5. Seems like everyone is saying go with the '88. I would say before reading the responses I would have saved the trip, bought the '91 and not given it a second thought. Now I'm thinking the least I need to do is drive the '88 to get a comparison. I am looking to keep this as a second car. My daily is a 2012 Lincoln MKz Hybrid with 48,000 miles on it. I would be driving the '88 on nice summer days that I want to cruise some of the backroads we have around here. I live less than 10 miles from work. I would drive it to work every now and then in good weather to show off a piece of late 20th century swag every now and then. Choosing this over a RWD pony car cause it snows a bit around here and I don't want something that's only practical 5 months out of a year. Also if the Lincoln has to go into the shop for anything, I want to know I have something reliable-ish to back it up with. Just to clarify-- I'm not afraid to work on the car, just concerned about future availability of parts. Some people have also noted the Magnavox ignition assembly is also something that is tricky to update properly. Can anyone attest to this positively or negatively? One benefit if I go with the 91, it has a Buick service manual for the car, with complete notes taken by a previous owner that did a decent amount of work to it already. @Y-JobFan Partly because with it being more expensive, I can't just pay the whole thing out of pocket, and I'm pretty sure this dealer has finance options for classic cars right off the bat. Since it's not a very expensive classic car, I'm not afraid to get taken for a moderate sized ride. Especially if it's from a reputable credit company. That being said it is something I could finance out over the course of one year. Or probably until I get my tax return. And for anyone who is about to say. "Just save the money and do a cash sale then." Eh. I'm not going to do that. Some fancy thing will land in front of me in April, like a gun or a girl that I have to have, and I'll wind up blowing the Reatta money on that so. Yeah. Long story short, this is happening one way or the other very soon.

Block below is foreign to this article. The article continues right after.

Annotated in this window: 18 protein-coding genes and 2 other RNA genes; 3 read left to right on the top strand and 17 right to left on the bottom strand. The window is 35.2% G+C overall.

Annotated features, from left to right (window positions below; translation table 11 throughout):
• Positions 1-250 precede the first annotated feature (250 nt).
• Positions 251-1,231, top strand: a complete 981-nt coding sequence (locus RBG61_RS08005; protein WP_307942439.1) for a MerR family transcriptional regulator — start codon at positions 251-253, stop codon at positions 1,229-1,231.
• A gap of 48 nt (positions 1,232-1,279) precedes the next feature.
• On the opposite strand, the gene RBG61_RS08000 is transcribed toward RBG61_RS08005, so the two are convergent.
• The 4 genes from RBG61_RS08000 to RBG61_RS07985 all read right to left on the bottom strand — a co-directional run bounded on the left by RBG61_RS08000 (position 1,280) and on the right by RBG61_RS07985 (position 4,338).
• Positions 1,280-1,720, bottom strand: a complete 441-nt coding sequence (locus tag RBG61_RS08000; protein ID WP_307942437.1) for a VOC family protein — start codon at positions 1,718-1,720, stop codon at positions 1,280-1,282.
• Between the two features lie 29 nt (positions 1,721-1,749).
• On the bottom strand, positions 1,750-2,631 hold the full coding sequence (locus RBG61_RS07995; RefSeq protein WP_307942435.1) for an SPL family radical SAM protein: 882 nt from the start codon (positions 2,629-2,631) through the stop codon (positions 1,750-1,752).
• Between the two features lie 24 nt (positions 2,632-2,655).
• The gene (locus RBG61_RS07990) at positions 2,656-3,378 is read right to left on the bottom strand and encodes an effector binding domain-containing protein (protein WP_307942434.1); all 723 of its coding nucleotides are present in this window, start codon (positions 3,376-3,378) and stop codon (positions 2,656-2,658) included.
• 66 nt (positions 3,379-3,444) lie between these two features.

6. So, I have this conundrum. I 've owned a few Camaros in the past, 88-91 range. This will be my first Reatta. I have two options though. One is low miles. Low. 64000 to be exact. Dealer sell from a location that specializes in classics. The only issues are is that it's an 88 model with a tevis system and the original Magnavox ignition. It's also on the other side of the state, which on my list of concerns is low, but just to see it, I have to drive about 550 miles round trip. It's also about 2500 more expensive. If the pictures are to be believed, the car is super clean though. It's in concourse ready condition. The other is also a clean car. No undercarriage rust, no wheel well corrosion. Garage kept. 112,000 miles. It's a 1991. It's inspected through August 2019. I have driven this car. There are some clunks in the front end with the suspension rebound. I think this might be loose strut bearings. The brakes feel a bit spongey but I think the system just needs bled. The cruise control doesn't seem to work. (I haven't been able to engage it.). And the sunroof does open and close but it's slow. (might need lubrication). It's also not the original paint. Someone painted it a bright blue color. It has all the original paperwork. It had its brake lines replaced about 5K ago, and the main belt was replaced around 10,000 miles ago. There are no issues that I can hear, see, feel, or smell, with the motor or transmission. The power steering system has no hesitation or weight. The controls and displays are all functional. As the car warms up the temperature gauge rises appropriately. I would describe this car as road ready but would need like 5 or 6 grand of restoration to return to concourse which I don't really care to do. I'm not sure which I should go with. The less expensive car is enticing because the parts are more modern, but the 88 is so nice looking. The mechanical woes with replacement parts are a concern but the miles are half as much. Please let me know what you think. I can answer any and all questions.